With respect to the claim for payment, however, the Arbitrator has greater difficulty with the position of the Union. I must accept the submission of the Company that for the claim to succeed as a claim for extra service pursuant to the terms of article 9.10 of the collective agreement the employees must satisfy the precondition that the extra service is work performed "between regular laid out day's trips, or out of turning point on trips paid on a continuous time basis". Clearly, neither of those conditions is disclosed in the case at hand. While during the course of the hearing the Union further sought to justify the claim for wages under the terms of article 6 of the collective agreement, that is not an issue within the Joint Statement of Issue and cannot, therefore, be dealt with within the confines of the instant grievance.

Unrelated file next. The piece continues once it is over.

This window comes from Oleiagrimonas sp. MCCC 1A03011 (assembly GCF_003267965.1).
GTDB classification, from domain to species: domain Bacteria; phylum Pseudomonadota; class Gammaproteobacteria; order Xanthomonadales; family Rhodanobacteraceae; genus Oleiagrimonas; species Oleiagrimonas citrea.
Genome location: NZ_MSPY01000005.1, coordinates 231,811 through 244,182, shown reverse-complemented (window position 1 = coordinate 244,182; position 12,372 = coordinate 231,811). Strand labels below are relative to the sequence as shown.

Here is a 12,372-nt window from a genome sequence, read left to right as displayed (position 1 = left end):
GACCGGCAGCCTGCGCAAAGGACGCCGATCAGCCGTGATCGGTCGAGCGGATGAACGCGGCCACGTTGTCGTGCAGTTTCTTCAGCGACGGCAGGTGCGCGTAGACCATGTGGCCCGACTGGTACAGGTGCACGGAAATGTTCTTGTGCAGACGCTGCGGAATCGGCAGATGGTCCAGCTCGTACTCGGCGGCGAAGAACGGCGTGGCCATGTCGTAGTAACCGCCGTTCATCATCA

For the foregoing reasons the grievance is allowed, in part. The Arbitrator finds and declares that the Company violated the terms of article 90.4(b)(1) of the collective agreement when it required the grievors to install the SBU component of a TIBS unit on the tail end of a train of another crew at Smail on April 17, 1990. For the reasons related, however, the wage claim made under the terms of article 9.10 of the collective agreement cannot be allowed.
September 17, 1993 (sgd.) MICHEL G. PICHER